The session was hosted by Dave Pattern who took us through in the morning session the different ways in which we could share solutions and raise issues to the company including the Summon Community wiki, and the LISSERSOLUK mailing list. It was good to see a full complement of Serials Solutions representatives there who listened to points that were made from the floor about a number of issues : how do you reduce the number of newspaper articles and book reviews cluttering up Summon (the response came that can pre-set these in a widget – personally I think there should be an admin setting that should last for the whole of your Summon session not just your landing page, but at least we got the issue raised), an issue with linking through to EBSCO databases (due to be addressed in the next release of Summon).

Other themes included how to use EZProxy (some insititutions run it through Shibboleth which gives a cleaner authentication, we don’t as we currently only have an old version of AthensDA), and the perennial problem of working out what content we have and how to switch it on in the Client Center. An easy example (close to our hearts) is MINTEL for example. It’s great that MINTEL reports can be surfaced in Summon, but in order to work out what to best switch on in the knowledge base we have to know (from the rep) which library codes apply to our subscription (otherwise we get the whole package of reports which we don’t subscribe to).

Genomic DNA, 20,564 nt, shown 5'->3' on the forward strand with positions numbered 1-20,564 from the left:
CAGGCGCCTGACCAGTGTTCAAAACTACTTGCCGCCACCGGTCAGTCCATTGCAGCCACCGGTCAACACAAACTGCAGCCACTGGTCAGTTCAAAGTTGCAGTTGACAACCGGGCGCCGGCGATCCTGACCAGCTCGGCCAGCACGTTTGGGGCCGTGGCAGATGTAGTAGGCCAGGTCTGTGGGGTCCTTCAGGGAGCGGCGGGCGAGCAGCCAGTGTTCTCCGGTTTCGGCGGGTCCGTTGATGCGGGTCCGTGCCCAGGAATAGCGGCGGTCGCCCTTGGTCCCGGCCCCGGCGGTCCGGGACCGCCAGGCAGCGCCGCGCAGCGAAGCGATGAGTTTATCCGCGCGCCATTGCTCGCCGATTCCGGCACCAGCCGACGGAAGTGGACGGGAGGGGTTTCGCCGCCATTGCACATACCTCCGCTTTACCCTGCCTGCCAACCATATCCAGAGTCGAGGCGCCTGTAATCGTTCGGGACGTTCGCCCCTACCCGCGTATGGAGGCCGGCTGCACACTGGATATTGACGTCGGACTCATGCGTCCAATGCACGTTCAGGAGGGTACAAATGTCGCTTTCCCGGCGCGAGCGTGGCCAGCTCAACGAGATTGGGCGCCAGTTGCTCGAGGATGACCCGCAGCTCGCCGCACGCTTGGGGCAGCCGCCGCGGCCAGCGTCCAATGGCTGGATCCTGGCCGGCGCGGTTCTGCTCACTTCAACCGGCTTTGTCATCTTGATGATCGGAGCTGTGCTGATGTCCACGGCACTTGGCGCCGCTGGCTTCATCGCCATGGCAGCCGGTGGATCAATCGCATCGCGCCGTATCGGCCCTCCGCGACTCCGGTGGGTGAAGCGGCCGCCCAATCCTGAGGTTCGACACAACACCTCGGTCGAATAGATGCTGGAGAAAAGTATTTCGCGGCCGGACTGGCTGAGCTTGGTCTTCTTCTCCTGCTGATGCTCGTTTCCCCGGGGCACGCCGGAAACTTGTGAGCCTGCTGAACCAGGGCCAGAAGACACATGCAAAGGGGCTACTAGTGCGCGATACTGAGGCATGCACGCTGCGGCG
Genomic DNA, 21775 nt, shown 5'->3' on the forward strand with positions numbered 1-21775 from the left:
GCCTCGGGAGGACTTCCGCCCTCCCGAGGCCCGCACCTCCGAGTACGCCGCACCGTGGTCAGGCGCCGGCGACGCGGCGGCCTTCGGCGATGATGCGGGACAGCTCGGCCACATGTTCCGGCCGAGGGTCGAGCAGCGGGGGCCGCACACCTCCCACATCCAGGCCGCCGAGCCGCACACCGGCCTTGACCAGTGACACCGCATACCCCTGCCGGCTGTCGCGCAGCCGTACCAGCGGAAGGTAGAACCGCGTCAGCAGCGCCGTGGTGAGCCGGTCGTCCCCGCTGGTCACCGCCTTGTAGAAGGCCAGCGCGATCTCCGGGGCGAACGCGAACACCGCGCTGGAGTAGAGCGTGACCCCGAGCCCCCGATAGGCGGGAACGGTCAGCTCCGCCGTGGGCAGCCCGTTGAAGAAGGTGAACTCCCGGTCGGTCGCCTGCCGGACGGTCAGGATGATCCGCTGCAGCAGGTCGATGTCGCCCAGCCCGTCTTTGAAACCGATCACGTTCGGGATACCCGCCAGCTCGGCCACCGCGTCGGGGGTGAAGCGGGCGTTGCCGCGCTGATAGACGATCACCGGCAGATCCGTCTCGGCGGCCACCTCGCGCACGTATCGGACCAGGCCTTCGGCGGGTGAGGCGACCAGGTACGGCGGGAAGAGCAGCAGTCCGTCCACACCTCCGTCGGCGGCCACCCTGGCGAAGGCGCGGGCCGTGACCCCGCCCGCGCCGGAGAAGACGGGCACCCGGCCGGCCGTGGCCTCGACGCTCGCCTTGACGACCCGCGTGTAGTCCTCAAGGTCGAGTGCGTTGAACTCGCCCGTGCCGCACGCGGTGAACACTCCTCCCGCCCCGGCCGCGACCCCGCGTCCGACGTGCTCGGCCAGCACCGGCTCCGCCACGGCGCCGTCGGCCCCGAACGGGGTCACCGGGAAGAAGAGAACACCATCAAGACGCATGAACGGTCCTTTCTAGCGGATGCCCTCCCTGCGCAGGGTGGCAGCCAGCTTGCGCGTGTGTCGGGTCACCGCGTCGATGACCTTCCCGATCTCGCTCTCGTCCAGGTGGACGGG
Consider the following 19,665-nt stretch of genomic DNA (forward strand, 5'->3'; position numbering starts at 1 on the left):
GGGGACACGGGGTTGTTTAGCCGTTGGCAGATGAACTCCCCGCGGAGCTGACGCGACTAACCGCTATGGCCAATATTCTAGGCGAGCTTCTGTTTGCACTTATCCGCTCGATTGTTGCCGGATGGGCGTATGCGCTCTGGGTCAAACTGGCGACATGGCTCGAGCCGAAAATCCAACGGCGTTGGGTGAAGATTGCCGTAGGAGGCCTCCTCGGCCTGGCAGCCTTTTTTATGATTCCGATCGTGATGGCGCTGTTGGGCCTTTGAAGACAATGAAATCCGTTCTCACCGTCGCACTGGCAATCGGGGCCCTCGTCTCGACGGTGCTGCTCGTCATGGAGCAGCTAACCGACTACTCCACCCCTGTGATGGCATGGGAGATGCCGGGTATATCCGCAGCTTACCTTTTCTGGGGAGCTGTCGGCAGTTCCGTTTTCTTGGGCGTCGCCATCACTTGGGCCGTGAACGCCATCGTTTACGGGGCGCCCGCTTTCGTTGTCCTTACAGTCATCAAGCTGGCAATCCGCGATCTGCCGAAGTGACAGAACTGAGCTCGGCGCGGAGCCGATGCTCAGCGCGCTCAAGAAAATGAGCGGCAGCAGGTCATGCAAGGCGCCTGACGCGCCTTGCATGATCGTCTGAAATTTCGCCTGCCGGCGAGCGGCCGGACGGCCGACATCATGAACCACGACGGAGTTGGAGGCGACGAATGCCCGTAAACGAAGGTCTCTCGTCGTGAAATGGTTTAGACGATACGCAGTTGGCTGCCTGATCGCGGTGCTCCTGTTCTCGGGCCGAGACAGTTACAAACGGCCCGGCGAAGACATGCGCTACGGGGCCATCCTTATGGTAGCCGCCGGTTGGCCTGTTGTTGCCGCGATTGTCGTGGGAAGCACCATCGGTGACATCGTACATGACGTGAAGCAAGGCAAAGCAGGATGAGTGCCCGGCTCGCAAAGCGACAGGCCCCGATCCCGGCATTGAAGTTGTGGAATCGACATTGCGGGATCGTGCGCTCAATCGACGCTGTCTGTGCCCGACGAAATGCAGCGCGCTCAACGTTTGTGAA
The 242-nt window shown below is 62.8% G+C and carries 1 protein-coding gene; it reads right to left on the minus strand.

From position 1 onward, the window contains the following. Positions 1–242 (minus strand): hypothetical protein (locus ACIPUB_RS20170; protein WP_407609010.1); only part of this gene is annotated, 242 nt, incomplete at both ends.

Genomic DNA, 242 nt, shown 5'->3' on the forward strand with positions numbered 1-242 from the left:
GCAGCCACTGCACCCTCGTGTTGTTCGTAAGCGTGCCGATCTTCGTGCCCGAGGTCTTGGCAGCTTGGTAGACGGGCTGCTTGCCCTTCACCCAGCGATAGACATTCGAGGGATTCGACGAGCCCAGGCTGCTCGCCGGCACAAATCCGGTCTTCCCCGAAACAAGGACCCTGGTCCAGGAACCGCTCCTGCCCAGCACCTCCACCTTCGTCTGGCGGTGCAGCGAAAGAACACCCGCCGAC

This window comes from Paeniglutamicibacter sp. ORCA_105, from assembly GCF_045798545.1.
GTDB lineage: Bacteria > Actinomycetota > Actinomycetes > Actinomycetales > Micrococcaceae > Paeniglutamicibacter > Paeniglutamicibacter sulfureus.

Switching on content in Summon would be easy if the publishing market was neatly packaged, but it is a complex landscape, as Liam Earney outlined in the afternoon when he went through the challenge facing KB+, now in Phase One of its life cycle. As an institution that only has one NESLi2 deal at the moment though, this first phase might seem irrevelant to colleagues here – but any work that shows that publishers (and subscription agents) need to put their house in order when providing us with content, (and ourselves when we buy that content & consequently legitimize it).

However I think that the issues start to kick in when we move outside the deals/packages, and start wading through the undergrowth of individual titles. For example we have to set up access to Practical Diabetes International – because it seems recent content has not been loaded onto Swetswise  and we needed an alternative access point. Searching for that title on SerialsSolutions’ Client Center gave 48 places where that title is published, with 45 relating to Wiley. Which one to switch on?